Sō Yoshitoshi was a Sō clan daimyō of the domain of Tsushima on Tsushima Island at the end of Japan's Sengoku period, and into the Edo period. His name is sometimes read as Yoshitomo. Under the influence of Konishi Yukinaga, he was baptized and accepted the name "Dario". He took part in Toyotomi Hideyoshi's invasions of Korea in the 1590s, and led a force in the Siege of Busan.
Abe Masahiro was the chief senior councillor (rōjū) in the Tokugawa shogunate of Bakumatsu period Japan at the time of the arrival of Commodore Matthew Perry on his mission to open Japan to the outside world. Abe was instrumental in the eventual signing of the Convention of Kanagawa in 1854, and other unequal treaties shortly afterwards. His courtesy title was Ise-no-kami.
Over the course of Japan's Edo period, the Ryūkyū Kingdom sent eighteen missions to Edo, the capital of Tokugawa Japan. The unique pattern of these diplomatic exchanges evolved from models established by the Chinese, but without denoting any predetermined relationship to China or to the Chinese world order. The Kingdom became a vassal to the Japanese feudal domain (han) of Satsuma following Satsuma's 1609 invasion of Ryūkyū, and as such were expected to pay tribute to the shogunate; the missions also served as a great source of prestige for Satsuma, the only han to claim any foreign polity, let alone a kingdom, as its vassal.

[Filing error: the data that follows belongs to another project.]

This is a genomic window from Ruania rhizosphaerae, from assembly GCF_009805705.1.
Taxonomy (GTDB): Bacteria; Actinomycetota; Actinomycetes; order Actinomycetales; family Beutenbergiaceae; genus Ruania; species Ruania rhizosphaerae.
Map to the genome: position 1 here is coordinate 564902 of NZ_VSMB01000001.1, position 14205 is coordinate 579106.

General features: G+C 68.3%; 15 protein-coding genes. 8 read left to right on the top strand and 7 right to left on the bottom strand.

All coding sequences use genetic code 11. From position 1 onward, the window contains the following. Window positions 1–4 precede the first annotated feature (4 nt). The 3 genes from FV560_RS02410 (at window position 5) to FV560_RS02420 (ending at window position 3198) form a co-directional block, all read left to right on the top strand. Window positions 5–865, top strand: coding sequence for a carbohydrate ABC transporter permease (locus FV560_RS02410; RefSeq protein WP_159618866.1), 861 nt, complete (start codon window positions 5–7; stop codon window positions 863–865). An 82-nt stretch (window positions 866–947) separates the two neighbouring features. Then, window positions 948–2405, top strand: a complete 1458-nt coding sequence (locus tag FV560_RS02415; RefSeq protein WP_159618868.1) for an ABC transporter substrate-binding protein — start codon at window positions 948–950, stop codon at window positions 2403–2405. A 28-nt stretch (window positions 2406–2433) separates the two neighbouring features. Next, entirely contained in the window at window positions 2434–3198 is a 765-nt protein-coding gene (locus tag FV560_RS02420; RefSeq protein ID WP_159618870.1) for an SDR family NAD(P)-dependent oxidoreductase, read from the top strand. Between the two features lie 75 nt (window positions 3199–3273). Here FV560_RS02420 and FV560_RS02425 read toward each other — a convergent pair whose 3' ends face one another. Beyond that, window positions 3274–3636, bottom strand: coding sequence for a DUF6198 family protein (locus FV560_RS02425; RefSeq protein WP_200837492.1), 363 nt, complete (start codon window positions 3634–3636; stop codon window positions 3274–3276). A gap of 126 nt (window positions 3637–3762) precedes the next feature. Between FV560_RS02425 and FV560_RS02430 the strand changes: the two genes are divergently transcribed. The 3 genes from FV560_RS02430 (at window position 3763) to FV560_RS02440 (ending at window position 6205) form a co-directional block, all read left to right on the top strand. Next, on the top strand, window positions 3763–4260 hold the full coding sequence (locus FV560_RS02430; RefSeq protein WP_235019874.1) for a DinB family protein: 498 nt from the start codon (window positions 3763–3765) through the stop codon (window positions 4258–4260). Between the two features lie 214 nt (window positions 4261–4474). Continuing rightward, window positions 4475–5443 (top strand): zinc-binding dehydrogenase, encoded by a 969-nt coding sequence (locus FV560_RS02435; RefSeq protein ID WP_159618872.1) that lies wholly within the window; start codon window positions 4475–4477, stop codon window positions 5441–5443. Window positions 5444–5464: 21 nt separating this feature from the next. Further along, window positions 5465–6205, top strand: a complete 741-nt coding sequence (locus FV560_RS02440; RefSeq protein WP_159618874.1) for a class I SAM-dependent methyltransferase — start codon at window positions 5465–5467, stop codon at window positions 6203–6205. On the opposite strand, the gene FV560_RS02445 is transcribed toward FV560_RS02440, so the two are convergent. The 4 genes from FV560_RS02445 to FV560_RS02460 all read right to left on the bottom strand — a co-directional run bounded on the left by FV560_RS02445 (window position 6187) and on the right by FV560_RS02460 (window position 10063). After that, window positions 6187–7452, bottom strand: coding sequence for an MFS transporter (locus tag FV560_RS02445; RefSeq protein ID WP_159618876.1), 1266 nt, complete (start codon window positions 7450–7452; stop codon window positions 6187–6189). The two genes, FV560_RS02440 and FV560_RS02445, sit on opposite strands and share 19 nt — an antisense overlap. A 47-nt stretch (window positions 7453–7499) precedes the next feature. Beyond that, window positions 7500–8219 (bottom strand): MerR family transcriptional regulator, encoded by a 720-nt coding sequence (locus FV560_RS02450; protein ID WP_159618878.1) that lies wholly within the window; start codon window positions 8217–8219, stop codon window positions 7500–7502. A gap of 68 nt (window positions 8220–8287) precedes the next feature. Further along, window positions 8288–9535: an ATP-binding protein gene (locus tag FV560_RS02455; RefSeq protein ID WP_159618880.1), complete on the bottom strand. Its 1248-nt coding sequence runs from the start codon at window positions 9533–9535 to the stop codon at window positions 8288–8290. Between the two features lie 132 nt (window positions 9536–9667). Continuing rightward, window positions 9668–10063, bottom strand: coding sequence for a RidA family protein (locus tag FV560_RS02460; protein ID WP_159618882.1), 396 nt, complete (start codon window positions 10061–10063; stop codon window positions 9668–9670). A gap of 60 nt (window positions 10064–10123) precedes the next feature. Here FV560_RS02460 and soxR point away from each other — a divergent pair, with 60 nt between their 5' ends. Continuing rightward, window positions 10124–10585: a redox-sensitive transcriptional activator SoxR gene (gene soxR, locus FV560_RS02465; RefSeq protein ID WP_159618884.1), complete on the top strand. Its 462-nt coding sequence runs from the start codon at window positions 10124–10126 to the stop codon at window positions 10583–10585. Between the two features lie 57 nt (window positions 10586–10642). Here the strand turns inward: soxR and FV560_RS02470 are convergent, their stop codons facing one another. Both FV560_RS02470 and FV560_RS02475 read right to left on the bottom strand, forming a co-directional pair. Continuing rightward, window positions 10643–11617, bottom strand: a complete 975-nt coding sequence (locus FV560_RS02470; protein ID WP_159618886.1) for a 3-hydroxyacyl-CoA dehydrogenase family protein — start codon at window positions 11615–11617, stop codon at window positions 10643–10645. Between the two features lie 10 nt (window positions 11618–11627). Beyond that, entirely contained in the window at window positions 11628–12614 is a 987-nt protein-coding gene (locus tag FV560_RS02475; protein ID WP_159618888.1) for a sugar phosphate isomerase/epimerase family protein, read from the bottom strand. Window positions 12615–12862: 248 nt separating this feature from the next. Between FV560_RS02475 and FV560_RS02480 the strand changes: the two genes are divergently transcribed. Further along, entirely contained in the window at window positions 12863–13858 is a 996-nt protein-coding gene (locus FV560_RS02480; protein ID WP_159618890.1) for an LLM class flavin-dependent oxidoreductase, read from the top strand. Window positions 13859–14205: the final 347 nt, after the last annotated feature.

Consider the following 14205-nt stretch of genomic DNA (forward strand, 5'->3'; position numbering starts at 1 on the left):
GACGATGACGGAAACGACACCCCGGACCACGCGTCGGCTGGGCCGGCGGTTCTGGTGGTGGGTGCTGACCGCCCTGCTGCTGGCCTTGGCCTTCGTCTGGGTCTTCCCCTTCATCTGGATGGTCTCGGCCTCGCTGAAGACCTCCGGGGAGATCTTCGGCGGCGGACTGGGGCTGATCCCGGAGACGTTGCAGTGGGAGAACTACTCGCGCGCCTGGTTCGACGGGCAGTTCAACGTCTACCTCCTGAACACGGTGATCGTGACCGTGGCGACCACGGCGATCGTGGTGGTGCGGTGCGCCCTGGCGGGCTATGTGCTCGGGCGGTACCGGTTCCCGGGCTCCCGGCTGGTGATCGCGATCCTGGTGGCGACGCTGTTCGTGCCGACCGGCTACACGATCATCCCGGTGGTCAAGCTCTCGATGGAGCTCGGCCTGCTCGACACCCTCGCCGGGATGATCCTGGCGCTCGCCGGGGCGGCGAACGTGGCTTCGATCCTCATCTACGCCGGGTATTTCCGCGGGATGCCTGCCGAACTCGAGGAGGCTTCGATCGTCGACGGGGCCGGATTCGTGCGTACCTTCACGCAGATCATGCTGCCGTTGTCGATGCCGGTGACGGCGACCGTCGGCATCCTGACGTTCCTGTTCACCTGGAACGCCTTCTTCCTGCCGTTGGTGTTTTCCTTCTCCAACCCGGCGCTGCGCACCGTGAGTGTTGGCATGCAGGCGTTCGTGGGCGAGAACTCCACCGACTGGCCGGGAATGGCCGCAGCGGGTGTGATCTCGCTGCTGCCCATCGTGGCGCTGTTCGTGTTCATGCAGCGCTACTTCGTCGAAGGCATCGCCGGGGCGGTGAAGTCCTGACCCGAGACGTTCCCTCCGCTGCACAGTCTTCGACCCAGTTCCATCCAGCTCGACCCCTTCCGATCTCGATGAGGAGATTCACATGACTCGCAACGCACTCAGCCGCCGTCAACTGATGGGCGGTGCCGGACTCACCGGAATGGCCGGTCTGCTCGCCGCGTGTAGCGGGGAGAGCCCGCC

Sakai bugyō (堺奉行) were officials of the Tokugawa shogunate in Edo period Japan. Appointments to this prominent office were usually fudaidaimyōs. Conventional interpretations have construed these Japanese titles as "commissioner", "overseer" or "governor".
Andō Nobumasa was a late-Edo period Japanese samurai, and the 5th daimyō of Iwakitaira Domain in the Tōhoku region of Japan, and the 10th hereditary chieftain of the Andō clan. He was the eldest son of Andō Nobuyori and his mother was a daughter of Matsudaira Nobuakira of Yoshida Domain. His childhood names were Kinnoshin and Kinnosuke and he was known most of his life as Andō Nobuyuki, taking the name of Nobumasa only after he became a rōjū.
Fukue Domain, also known as Gotō Domain, was a Japanese domain of the Edo period. It is associated with Hizen Province in modern-day Saga Prefecture.
Nagasaki trade coins, also known as Nagasaki export coins refer to Japanese mon coins specifically cast for export by the Tokugawa government between 1659 and 1685 during the Sakoku era. Though the inscriptions on the coins often match Chinese coins from the Song dynasty they’re often cast with different typefaces such as the fact that the Genpō Tsūhō (元豊通寳) produced at Nagasaki was in Clerical script while the Song dynasty’s versions were in Seal script and Running script. Due to the success of these coins they’re often still found in modern day Vietnam and Java, and were copied by contemporary Vietnamese mints as they had become the de facto standard coinage in Vietnam as native production had declined in the 17th century. As the export of gold and silver was banned by the Qing dynasty Japanese merchants were most likely to go to Hanoi and Hội An to gain access to Chinese products causing these coins to start circulating en masse on the Vietnamese market. A special “5 elements” series of Nagasaki trade coins were also cast for export to Taiwan.